I am amazed. As much as I longed for and wished for this, I was quite prepared for life to be hell for 3 months as he adjusted to having to work all the time, having people make him smarten up his act and for the fact that it was a drastic change.

But like a lot of things that we fret about in theory; the practice was fine. We did actually do a practice drive over there the day before, but without fuss. And I let Mr Hammie handle the little chats about "new school". Sometimes the low key approach is best and I did not do a big social story or any kind of transitioning preparation.
Dads really do have a purpose folks and Mr Hammie…

How Fragile We Are

Lately I have been reading about "change makers". People who have genuinely achieved something to alleviate a deficit in our world, whether it be access to education, medical care, safe and affordable living conditions or the chance to make it on your own in life. The changemakers have achieved these goals somewhere in the world and it is a very positive and inspiring read.

I have found myself quite shocked by the conditions that preceded these "changes" as of course they were bad enough to motivate the people who set about making a difference. And I have been shocked by my own complacence in accepting that such hard won achievements in establishing equality; can be taken for granted. When I can see that around the world, there are many people to whom the right to be treated as an equal in any circumstance, is a novelty if not a dream.

Of course the people I have most identified with in the story are those that are dealing with disability. Either their own, or their …

R is for RESPECT

Respect. R.E.S.P.E.C.T

Okay, it has been over a week since I blogged and I have been too busy getting Boo ready for his NEW School!!!; to write anything good lately.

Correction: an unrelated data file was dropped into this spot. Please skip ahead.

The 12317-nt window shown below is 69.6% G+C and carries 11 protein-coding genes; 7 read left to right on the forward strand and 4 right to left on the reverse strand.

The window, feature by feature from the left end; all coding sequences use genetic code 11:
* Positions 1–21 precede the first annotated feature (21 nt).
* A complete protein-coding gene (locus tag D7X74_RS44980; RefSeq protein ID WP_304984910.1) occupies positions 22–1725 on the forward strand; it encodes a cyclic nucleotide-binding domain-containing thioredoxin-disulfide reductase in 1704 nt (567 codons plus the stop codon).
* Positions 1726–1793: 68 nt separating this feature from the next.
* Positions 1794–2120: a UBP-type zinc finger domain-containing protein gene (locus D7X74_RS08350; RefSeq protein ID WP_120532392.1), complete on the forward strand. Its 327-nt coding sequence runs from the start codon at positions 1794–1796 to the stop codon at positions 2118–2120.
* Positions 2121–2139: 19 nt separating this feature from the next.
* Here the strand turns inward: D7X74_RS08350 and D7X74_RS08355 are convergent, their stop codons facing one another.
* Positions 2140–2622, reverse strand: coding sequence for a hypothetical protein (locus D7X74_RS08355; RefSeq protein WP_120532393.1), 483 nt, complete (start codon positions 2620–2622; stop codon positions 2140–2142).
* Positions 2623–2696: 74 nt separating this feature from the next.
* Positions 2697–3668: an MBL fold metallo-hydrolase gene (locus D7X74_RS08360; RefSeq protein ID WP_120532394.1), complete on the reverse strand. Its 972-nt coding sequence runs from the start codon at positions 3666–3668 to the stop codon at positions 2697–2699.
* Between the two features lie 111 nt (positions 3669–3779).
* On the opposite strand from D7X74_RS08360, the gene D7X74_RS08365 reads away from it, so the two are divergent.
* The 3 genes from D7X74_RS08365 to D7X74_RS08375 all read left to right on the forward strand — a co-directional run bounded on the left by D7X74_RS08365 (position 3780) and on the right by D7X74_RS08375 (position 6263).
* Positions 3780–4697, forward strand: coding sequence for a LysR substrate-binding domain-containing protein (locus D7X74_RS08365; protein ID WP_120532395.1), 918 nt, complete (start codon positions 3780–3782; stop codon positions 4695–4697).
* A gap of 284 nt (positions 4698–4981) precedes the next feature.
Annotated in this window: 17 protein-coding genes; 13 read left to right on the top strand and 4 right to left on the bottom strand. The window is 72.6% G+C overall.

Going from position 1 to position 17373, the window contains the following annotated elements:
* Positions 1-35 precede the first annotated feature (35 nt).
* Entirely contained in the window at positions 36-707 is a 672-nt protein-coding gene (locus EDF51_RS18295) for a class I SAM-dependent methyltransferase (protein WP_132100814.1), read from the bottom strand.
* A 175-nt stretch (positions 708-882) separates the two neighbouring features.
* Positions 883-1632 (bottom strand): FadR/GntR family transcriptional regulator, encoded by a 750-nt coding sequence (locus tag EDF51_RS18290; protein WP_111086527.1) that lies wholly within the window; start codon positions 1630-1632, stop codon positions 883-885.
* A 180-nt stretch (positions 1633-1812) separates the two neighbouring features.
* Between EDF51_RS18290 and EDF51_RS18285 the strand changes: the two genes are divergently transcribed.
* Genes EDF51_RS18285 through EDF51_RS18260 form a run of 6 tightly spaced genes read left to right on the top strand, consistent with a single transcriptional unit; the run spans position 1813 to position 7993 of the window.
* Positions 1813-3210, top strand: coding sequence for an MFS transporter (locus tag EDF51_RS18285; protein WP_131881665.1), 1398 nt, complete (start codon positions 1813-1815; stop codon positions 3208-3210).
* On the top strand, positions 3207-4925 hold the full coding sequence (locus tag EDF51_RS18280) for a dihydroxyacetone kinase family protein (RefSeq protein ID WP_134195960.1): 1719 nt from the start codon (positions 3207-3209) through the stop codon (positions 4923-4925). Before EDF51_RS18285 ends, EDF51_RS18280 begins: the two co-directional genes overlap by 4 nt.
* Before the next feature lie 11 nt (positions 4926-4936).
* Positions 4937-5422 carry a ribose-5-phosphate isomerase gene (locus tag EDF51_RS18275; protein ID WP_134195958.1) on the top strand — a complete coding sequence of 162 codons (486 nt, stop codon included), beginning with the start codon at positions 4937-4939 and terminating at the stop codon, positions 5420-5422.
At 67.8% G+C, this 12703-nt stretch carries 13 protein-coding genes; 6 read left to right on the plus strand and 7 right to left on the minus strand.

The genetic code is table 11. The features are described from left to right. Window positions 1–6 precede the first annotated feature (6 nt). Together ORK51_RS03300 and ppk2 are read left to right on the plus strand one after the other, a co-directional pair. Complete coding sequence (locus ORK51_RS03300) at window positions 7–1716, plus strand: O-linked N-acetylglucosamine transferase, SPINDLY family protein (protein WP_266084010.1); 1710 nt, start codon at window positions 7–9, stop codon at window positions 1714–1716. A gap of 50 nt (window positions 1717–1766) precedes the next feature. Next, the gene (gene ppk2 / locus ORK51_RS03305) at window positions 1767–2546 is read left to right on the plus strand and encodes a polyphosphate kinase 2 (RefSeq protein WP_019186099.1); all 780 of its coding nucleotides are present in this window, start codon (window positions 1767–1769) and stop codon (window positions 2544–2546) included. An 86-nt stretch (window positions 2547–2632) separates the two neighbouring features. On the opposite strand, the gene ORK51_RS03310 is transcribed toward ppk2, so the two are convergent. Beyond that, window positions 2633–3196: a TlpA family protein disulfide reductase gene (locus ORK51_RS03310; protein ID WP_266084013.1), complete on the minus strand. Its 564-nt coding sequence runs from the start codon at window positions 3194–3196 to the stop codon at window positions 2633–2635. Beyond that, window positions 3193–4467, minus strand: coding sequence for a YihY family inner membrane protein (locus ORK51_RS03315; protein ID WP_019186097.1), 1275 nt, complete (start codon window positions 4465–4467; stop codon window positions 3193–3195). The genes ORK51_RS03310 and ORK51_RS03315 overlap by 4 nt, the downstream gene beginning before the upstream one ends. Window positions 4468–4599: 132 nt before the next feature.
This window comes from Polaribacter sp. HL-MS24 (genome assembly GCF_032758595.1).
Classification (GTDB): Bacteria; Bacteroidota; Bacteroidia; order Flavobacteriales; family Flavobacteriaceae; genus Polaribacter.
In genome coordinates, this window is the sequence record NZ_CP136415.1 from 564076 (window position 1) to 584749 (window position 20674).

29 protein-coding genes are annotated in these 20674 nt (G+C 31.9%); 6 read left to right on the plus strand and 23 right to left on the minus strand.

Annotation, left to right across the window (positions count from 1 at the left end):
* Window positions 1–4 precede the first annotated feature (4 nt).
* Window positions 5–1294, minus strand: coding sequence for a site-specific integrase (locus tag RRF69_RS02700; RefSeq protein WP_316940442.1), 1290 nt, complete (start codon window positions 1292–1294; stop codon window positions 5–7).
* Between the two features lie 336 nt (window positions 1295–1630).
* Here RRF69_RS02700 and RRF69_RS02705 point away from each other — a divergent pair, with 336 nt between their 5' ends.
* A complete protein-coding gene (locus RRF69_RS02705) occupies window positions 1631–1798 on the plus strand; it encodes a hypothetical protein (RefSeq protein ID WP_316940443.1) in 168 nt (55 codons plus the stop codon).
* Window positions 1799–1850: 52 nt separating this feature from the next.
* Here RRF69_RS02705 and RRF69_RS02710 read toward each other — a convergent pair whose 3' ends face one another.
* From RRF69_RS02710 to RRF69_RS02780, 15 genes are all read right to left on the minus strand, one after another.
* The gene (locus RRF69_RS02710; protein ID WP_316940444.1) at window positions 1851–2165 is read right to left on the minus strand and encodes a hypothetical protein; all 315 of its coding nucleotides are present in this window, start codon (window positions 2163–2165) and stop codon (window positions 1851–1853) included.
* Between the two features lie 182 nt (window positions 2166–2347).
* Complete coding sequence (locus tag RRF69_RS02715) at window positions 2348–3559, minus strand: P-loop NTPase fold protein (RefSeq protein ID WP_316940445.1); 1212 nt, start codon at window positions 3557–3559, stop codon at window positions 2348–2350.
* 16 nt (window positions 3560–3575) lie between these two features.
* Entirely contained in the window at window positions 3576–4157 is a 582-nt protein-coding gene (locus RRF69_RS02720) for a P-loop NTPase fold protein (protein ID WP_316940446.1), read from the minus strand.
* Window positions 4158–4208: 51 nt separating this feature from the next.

But I have been thinking a lot about this theme of RESPECT.

So I am going to do what I did when answering that last exam question and time was running out; Get some main points down and hope to get some kind of a response.


As a theme in special needs it covers many Facets.

Respect for parents who can see that something is wrong, and who need to be listened to.
Respect for the child with the needs. Respect that they need to be who they are, but also respect for giving them the best chance possible. Respect for their strengths and interests; Respect for their challenges.

Respect for Potential. Understanding that nobody, no matter how profoundly disabled can be considered a "write off" or "beyond help".
Failure to respect this makes it possible to withdraw resources, to justify redirecting those resourc…

Keeping Going; F is for friends

Hi There tiddley peeps!
Sorry, just slipped into children's television mode there. Have been at home with my tiddley peeps for more than two weeks for Spring break and my brain has slowed down a little. Hence no sensible blogging.
Don't get me wrong, I love my kids, and I enjoy full time parenting. But you need get out to meet the real world every now and then.

It was my choice, I get a home help allowance for babysitting my kids but I choose to use it on weekends when I can take one child out and enjoy giving 100% attention , while the other child gets the full attention of my helperangel. We have a better quality of life that way.

And So, during the holidays, I am at home every day with my 2 kids who it has to be said; are not the worlds greatest conversationalists. Mr Hammie comes home and is not much better after a day at work, and so it all gets a bit lonely!
Sure, I can log on and cyber chat with my mates but there isnt the same depth of sharing and conversation that you get …